I guess the bigger question should be raised - shouldn't the WTA require the #1 player to be a current Grand Slam champion? I think it's a good question. It would prevent the confusion and controversy surrounding the rise of Safina and Jankovic (and to a lesser extent - maybe Clijsters in 2003 and Davenport in 2004). And, it would bring the title "top-ranked women's tennis player" to a higher standard.

JJ Expres
Jun 12th, 2010, 01:59 PM
i have solution!?Calendar should have just 2 tournaments!!!cause premier tournaments and international tournaments are so useless...And FO is so bad.BAD public and stadium is so OLD and there are no lights!And AO is in January so early!
WE ALL THINK its all about WIM and US open ...

Better make topic:Rybarikova has a new dog or something like that.

So Disrespectful
Jun 12th, 2010, 02:01 PM
Changing the rules would send the wrong message to competitors. Great champions should play regularly if they take any pride in holding the number 1 ranking.

Jajaloo
Jun 12th, 2010, 02:01 PM
I guess the bigger question should be raised - shouldn't the WTA require the #1 player to be a current Grand Slam champion? I think it's a good question. It would prevent the confusion and controversy surrounding the rise of Safina and Jankovic (and to a lesser extent - maybe Clijsters in 2003 and Davenport in 2004). And, it would bring the title "top-ranked women's tennis player" to a higher standard.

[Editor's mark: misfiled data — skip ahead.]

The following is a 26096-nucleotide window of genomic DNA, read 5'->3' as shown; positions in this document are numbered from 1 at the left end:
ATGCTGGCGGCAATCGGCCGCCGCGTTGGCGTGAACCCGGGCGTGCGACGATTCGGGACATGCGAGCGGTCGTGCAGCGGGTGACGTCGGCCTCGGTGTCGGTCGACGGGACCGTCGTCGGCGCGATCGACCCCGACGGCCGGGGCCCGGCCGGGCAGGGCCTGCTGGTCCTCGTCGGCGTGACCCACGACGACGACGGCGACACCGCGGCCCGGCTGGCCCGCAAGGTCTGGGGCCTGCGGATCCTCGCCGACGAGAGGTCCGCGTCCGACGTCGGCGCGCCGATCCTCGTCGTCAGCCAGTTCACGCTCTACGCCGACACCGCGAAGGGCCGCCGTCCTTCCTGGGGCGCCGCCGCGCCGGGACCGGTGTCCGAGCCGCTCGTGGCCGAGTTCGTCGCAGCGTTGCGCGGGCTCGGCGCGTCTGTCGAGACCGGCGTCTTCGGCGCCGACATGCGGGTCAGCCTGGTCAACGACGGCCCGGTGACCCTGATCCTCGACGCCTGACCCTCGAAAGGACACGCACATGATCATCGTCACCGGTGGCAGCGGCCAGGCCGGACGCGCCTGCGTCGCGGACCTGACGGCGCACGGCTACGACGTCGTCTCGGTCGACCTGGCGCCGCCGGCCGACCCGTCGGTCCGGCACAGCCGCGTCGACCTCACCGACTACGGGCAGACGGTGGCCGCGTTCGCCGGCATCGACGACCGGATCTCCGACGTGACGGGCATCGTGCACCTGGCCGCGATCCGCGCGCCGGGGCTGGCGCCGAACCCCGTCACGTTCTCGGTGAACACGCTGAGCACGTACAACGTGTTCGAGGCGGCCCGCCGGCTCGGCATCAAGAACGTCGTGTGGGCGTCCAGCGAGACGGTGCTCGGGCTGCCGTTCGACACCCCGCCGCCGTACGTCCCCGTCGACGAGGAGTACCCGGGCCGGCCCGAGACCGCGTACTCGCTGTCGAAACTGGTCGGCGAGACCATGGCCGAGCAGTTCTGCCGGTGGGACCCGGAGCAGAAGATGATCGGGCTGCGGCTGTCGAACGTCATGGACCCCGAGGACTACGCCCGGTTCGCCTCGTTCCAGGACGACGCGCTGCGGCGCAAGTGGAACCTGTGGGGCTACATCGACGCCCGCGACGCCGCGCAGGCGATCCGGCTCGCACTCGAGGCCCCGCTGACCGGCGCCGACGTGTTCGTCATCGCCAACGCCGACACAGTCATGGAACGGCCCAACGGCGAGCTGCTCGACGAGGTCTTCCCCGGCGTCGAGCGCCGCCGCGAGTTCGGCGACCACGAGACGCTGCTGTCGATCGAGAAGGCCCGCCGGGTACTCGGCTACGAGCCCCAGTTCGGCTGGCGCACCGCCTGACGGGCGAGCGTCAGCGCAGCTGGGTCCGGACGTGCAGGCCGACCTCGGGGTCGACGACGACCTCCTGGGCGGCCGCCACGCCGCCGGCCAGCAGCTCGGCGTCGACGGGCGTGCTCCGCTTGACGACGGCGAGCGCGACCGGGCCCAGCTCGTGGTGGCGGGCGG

This has been floating around for a while, and as it's been said before, the rankings are simply used for seedings into tournaments. I know it seems biased because JJ is my favourite player, but i'd feel the same even if JJ had won a slam. If we discriminate and say only slam champions can be #1, where does it end? Only if you have won a Tier I/Premier Manadatory or Premier 5 you can be in the top 10? Only if you have won a tour title that year, can you play in the YEC?

Rankings are based on matches won in varying tournaments. More matches won, and the better you do at the bigger tournaments. The higher the ranking. Why should hard work not be rewarded with a higher ranking?


Changing the rules would send the wrong message to competitors. Great champions should play regularly if they take any pride in holding the number 1 ranking.


Preach

tennisforadults
Jun 12th, 2010, 02:17 PM